Fluorescence in situ hybridization : A new diagnostic dimension in cytology

Der Pathologe. 2007 Sep;28(5):384-392. [Link]

Savic S, Bubendorf L.

Institut für Pathologie, Universitätsspital Basel, Schönbeinstraße 40, 4003, Basel, Schweiz, spasavic@yahoo.com.


Fluorescence in situ hybridization (FISH) is a powerful method for the identification of chromosomal aberrations to improve the diagnostic performance of cytology. FISH is applicable to almost any type of cytological specimen irrespective of cell type, staining or fixation modality. Multi-target tests for the simultaneous analysis of four chromosomes or chromosomal loci improves the sensitivity of cytological diagnosis in bladder and lung cancer and is most helpful in equivocal cytology. FISH also allows a reliable distinction between malignant mesothelioma and reactive mesothelial cells. Specific translocations can easily be detected by FISH for precise diagnosis of lymphomas and sarcomas. Testing for HER-2 amplification has become a standard method to select patients with breast cancer for therapy with trastuzumab. Co-analysis of HPV and selected genes could become a useful approach in gynecological cytology. The spectrum of diagnostic FISH applications is continuously growing.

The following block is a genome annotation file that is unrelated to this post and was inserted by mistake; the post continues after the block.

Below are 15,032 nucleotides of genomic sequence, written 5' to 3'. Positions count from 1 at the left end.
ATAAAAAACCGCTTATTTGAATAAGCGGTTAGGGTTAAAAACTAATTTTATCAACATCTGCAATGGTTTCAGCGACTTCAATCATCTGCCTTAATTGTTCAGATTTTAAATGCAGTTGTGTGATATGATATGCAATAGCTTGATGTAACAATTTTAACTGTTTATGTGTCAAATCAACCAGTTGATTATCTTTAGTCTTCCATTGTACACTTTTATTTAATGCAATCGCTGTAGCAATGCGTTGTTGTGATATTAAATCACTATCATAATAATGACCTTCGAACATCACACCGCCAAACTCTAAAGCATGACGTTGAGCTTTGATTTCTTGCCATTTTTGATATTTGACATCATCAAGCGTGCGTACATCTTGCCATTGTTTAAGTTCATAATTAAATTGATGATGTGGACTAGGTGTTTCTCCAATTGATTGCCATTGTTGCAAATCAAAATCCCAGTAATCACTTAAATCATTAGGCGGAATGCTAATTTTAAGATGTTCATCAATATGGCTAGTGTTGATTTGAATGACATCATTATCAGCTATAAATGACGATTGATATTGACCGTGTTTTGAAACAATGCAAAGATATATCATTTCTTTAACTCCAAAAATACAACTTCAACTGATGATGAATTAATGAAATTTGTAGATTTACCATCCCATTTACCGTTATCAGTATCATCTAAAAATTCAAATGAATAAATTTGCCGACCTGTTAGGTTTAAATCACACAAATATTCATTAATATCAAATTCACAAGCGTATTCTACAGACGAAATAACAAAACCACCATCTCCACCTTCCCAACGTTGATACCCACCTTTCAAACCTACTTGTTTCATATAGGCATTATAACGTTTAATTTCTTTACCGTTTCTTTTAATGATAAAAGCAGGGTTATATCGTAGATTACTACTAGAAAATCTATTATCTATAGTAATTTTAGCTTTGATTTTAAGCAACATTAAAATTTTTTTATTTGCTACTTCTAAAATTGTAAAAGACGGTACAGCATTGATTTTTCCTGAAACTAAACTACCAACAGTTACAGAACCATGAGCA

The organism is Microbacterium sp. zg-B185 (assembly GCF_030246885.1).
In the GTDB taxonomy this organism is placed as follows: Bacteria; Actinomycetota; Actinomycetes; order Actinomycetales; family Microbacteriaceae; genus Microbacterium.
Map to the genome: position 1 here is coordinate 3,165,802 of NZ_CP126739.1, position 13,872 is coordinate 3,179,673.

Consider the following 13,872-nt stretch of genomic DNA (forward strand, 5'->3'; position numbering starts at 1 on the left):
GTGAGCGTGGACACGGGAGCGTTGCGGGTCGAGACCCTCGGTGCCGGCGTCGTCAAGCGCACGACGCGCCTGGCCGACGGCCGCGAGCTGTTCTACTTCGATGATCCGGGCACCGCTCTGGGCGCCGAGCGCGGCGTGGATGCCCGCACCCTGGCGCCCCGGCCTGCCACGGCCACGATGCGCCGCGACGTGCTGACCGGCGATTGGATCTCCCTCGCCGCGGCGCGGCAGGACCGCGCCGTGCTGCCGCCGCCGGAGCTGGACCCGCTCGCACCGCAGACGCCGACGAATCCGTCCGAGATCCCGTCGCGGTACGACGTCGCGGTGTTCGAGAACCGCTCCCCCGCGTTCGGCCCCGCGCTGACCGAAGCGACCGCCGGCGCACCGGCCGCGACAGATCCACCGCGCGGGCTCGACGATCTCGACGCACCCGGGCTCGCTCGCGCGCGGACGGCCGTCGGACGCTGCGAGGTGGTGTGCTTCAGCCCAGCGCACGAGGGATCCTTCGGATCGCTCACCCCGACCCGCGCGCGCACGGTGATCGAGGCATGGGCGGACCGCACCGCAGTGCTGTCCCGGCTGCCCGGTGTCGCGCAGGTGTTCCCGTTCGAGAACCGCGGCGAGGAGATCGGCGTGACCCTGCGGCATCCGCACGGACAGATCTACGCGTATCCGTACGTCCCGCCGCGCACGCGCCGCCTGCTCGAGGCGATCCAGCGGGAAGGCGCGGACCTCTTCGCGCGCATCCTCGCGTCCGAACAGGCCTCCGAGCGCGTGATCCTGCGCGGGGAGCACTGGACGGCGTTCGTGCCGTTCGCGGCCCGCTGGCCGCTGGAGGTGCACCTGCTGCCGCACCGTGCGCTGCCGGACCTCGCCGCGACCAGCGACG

Keywords: Cytology – Fluorescence in situ hybridization – Equivocal cytology – Tumor diagnosis